Reese Harper: No way, it’s dry land. They sell coney dogs there now. Here’s the thing, there are a few quotes in this story that we really liked. One of the main takeaways of the story, and we won’t read the quotes because it is written in like middle English feeling, it is hard to understand through the radio waves.

Ryan Isaac: Like Lord of The Rings, Middle Earth?

Reese Harper: Yes, but basically, in summary, it says, how happy would everyone be if they would just be content with the situation which they are in. And how much trouble would be avoided if people would only let well alone.

Ryan Isaac: Those three words, that’s a short quote, “Let well alone.”

Reese Harper: I think that is one thing that we see a lot. When you have a really good thing going, don’t jeopardize that really good thing in pursuit of something way better. When what you have is providing you a lot of comfort, satisfaction and joy , and you are in a good situation.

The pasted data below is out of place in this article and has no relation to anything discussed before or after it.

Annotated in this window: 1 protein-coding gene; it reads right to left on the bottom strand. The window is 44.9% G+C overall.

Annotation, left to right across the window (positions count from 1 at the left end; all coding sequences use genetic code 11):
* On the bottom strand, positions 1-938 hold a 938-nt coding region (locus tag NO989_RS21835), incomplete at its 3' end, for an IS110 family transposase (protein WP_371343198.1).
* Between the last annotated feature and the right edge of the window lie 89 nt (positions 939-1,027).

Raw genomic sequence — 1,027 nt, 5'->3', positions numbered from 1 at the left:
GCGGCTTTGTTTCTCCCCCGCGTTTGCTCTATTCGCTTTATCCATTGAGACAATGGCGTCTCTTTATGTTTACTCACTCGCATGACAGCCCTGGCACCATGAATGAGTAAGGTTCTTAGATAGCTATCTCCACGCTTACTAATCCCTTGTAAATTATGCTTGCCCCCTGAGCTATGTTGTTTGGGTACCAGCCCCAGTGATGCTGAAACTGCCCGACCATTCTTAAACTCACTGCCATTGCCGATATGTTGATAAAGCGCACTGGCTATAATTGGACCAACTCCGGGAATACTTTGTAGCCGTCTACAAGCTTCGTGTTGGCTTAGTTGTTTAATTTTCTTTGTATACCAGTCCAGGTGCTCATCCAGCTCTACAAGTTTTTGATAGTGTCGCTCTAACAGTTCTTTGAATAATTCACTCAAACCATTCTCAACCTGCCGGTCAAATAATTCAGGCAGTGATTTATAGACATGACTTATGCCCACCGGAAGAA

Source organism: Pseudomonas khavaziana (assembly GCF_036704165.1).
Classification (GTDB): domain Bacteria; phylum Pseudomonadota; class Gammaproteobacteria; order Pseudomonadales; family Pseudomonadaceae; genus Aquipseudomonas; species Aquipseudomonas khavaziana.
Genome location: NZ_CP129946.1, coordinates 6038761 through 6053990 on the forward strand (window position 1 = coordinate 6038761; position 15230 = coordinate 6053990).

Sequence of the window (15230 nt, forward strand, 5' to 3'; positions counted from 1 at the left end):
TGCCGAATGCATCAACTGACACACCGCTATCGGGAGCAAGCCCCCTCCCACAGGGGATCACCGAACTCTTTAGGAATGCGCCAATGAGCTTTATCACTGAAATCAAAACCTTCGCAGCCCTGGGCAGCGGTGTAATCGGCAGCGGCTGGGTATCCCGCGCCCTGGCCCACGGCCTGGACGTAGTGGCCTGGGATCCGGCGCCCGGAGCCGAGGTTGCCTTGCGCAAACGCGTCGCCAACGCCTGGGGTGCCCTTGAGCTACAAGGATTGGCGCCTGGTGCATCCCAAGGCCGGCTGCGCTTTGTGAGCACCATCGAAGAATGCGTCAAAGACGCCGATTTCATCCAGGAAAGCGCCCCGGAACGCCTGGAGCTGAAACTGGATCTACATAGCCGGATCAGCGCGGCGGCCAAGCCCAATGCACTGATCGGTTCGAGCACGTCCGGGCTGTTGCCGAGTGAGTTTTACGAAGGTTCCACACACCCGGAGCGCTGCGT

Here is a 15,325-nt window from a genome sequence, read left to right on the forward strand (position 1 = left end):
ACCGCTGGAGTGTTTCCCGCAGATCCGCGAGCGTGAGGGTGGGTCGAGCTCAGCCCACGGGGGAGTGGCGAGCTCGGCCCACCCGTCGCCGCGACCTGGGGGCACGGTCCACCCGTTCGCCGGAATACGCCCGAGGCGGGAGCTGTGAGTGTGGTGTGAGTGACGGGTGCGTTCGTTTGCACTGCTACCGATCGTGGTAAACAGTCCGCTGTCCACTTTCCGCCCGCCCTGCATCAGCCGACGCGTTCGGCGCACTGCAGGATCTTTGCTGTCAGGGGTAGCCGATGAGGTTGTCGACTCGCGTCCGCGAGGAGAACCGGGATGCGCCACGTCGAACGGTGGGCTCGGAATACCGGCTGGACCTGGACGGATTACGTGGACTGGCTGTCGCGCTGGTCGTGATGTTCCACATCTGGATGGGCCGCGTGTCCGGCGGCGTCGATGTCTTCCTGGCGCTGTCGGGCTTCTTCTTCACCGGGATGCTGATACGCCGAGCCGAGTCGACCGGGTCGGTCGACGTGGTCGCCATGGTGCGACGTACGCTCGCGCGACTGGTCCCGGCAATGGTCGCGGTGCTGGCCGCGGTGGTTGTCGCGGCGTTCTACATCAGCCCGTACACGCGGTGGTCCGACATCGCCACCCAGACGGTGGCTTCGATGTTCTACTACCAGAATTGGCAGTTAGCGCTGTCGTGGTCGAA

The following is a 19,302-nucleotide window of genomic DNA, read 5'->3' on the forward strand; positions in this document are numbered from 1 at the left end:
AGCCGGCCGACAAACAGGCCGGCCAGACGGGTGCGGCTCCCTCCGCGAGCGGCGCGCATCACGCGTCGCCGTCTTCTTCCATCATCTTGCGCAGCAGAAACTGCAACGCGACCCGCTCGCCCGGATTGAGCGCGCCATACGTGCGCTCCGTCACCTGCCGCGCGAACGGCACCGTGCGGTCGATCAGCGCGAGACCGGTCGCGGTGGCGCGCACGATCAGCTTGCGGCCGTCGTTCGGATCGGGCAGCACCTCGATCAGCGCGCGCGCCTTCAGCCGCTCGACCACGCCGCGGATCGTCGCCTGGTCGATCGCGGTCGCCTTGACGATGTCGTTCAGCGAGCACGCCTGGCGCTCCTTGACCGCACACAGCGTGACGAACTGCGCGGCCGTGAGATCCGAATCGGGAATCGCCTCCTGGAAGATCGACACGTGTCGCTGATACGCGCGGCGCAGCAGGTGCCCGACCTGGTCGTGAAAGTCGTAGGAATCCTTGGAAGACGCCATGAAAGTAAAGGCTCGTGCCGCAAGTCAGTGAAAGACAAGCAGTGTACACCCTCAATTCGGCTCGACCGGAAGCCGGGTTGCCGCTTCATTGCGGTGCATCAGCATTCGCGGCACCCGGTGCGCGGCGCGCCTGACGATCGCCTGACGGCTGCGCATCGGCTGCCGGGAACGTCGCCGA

Ryan Isaac: Well, I would say also not only that it is a good situation, but you’ve already put so much into it. In the case of our clients, there is so much dedication and sacrifice going through school and paying for everything and then coming out and getting the loans and starting the practice and going through all of the learning curves, there is just so much put into that. You know in the case of most people, it is also working really well. It is going to be just fine to get you to where you want to be in the end, and provide a life that makes you happy along the way. Now, it might not be the home run, we would all like a home run. In other words, if you are tempted to leave behind all of the stuff you’ve already done to chase a bigger dream, you are not unique. We all feel that in some way or another.